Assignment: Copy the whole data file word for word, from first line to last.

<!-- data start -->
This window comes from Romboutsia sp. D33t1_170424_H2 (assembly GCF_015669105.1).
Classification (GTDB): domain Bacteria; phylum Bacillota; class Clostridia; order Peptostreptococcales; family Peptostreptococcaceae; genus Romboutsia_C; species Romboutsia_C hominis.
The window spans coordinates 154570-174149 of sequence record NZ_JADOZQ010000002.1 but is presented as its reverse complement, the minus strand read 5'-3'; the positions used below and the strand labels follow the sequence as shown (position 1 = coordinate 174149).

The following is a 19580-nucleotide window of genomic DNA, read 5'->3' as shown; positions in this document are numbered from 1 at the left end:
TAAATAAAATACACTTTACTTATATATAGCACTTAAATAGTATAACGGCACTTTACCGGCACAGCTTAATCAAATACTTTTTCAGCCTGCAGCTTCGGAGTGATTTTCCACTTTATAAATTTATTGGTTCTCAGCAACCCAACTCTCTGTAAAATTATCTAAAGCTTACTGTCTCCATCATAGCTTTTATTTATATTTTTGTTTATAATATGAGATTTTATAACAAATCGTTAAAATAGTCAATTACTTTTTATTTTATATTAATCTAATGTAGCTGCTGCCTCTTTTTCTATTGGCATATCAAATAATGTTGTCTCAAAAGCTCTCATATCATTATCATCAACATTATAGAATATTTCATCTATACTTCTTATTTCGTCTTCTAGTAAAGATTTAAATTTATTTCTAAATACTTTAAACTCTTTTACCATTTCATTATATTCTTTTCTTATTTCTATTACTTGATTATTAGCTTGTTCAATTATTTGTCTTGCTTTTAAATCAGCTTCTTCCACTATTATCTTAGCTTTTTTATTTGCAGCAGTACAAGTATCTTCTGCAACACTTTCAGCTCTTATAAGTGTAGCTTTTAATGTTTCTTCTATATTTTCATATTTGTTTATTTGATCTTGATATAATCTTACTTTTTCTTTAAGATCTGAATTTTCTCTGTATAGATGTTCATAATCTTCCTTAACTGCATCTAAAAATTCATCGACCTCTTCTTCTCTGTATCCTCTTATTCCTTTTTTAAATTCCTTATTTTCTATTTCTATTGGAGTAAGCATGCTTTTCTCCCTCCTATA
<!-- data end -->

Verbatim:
This window comes from Romboutsia sp. D33t1_170424_H2 (assembly GCF_015669105.1).
Classification (GTDB): domain Bacteria; phylum Bacillota; class Clostridia; order Peptostreptococcales; family Peptostreptococcaceae; genus Romboutsia_C; species Romboutsia_C hominis.
The window spans coordinates 154570-174149 of sequence record NZ_JADOZQ010000002.1 but is presented as its reverse complement, the minus strand read 5'-3'; the positions used below and the strand labels follow the sequence as shown (position 1 = coordinate 174149).

The following is a 19580-nucleotide window of genomic DNA, read 5'->3' as shown; positions in this document are numbered from 1 at the left end:
TAAATAAAATACACTTTACTTATATATAGCACTTAAATAGTATAACGGCACTTTACCGGCACAGCTTAATCAAATACTTTTTCAGCCTGCAGCTTCGGAGTGATTTTCCACTTTATAAATTTATTGGTTCTCAGCAACCCAACTCTCTGTAAAATTATCTAAAGCTTACTGTCTCCATCATAGCTTTTATTTATATTTTTGTTTATAATATGAGATTTTATAACAAATCGTTAAAATAGTCAATTACTTTTTATTTTATATTAATCTAATGTAGCTGCTGCCTCTTTTTCTATTGGCATATCAAATAATGTTGTCTCAAAAGCTCTCATATCATTATCATCAACATTATAGAATATTTCATCTATACTTCTTATTTCGTCTTCTAGTAAAGATTTAAATTTATTTCTAAATACTTTAAACTCTTTTACCATTTCATTATATTCTTTTCTTATTTCTATTACTTGATTATTAGCTTGTTCAATTATTTGTCTTGCTTTTAAATCAGCTTCTTCCACTATTATCTTAGCTTTTTTATTTGCAGCAGTACAAGTATCTTCTGCAACACTTTCAGCTCTTATAAGTGTAGCTTTTAATGTTTCTTCTATATTTTCATATTTGTTTATTTGATCTTGATATAATCTTACTTTTTCTTTAAGATCTGAATTTTCTCTGTATAGATGTTCATAATCTTCCTTAACTGCATCTAAAAATTCATCGACCTCTTCTTCTCTGTATCCTCTTATTCCTTTTTTAAATTCCTTATTTTCTATTTCTATTGGAGTAAGCATGCTTTTCTCCCTCCTATA